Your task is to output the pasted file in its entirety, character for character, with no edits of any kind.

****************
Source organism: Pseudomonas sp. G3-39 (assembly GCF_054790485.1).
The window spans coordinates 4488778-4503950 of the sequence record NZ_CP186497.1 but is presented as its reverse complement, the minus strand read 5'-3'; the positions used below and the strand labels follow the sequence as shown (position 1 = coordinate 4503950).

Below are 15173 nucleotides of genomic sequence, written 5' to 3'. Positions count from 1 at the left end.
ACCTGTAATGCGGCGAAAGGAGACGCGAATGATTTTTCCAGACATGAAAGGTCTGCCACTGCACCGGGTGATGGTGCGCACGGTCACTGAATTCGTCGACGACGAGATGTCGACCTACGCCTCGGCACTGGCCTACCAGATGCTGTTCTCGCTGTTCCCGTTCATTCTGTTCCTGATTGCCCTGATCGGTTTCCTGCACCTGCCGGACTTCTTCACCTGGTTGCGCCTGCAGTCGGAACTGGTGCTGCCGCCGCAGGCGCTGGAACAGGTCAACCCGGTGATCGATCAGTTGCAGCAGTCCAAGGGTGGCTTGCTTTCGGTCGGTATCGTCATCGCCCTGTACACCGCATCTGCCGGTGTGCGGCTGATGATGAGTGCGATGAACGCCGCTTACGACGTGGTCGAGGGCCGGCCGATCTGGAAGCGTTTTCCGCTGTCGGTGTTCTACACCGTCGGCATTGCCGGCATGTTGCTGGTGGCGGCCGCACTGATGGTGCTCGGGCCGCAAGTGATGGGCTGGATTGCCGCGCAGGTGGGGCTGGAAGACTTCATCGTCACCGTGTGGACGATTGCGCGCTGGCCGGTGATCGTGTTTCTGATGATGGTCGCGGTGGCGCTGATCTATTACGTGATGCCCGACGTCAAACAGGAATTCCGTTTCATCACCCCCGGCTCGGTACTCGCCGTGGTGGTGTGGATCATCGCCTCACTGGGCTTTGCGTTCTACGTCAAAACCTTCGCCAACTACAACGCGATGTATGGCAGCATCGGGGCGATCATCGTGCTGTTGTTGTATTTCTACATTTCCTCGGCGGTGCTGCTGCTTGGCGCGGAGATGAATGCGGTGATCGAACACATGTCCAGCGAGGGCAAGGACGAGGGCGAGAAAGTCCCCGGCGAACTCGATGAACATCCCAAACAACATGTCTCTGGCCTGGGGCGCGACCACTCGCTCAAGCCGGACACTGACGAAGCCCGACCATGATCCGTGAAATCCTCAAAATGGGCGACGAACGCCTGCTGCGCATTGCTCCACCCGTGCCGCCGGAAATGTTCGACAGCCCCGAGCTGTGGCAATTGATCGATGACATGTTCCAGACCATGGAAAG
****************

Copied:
Source organism: Pseudomonas sp. G3-39 (assembly GCF_054790485.1).
The window spans coordinates 4488778-4503950 of the sequence record NZ_CP186497.1 but is presented as its reverse complement, the minus strand read 5'-3'; the positions used below and the strand labels follow the sequence as shown (position 1 = coordinate 4503950).

Below are 15173 nucleotides of genomic sequence, written 5' to 3'. Positions count from 1 at the left end.
ACCTGTAATGCGGCGAAAGGAGACGCGAATGATTTTTCCAGACATGAAAGGTCTGCCACTGCACCGGGTGATGGTGCGCACGGTCACTGAATTCGTCGACGACGAGATGTCGACCTACGCCTCGGCACTGGCCTACCAGATGCTGTTCTCGCTGTTCCCGTTCATTCTGTTCCTGATTGCCCTGATCGGTTTCCTGCACCTGCCGGACTTCTTCACCTGGTTGCGCCTGCAGTCGGAACTGGTGCTGCCGCCGCAGGCGCTGGAACAGGTCAACCCGGTGATCGATCAGTTGCAGCAGTCCAAGGGTGGCTTGCTTTCGGTCGGTATCGTCATCGCCCTGTACACCGCATCTGCCGGTGTGCGGCTGATGATGAGTGCGATGAACGCCGCTTACGACGTGGTCGAGGGCCGGCCGATCTGGAAGCGTTTTCCGCTGTCGGTGTTCTACACCGTCGGCATTGCCGGCATGTTGCTGGTGGCGGCCGCACTGATGGTGCTCGGGCCGCAAGTGATGGGCTGGATTGCCGCGCAGGTGGGGCTGGAAGACTTCATCGTCACCGTGTGGACGATTGCGCGCTGGCCGGTGATCGTGTTTCTGATGATGGTCGCGGTGGCGCTGATCTATTACGTGATGCCCGACGTCAAACAGGAATTCCGTTTCATCACCCCCGGCTCGGTACTCGCCGTGGTGGTGTGGATCATCGCCTCACTGGGCTTTGCGTTCTACGTCAAAACCTTCGCCAACTACAACGCGATGTATGGCAGCATCGGGGCGATCATCGTGCTGTTGTTGTATTTCTACATTTCCTCGGCGGTGCTGCTGCTTGGCGCGGAGATGAATGCGGTGATCGAACACATGTCCAGCGAGGGCAAGGACGAGGGCGAGAAAGTCCCCGGCGAACTCGATGAACATCCCAAACAACATGTCTCTGGCCTGGGGCGCGACCACTCGCTCAAGCCGGACACTGACGAAGCCCGACCATGATCCGTGAAATCCTCAAAATGGGCGACGAACGCCTGCTGCGCATTGCTCCACCCGTGCCGCCGGAAATGTTCGACAGCCCCGAGCTGTGGCAATTGATCGATGACATGTTCCAGACCATGGAAAG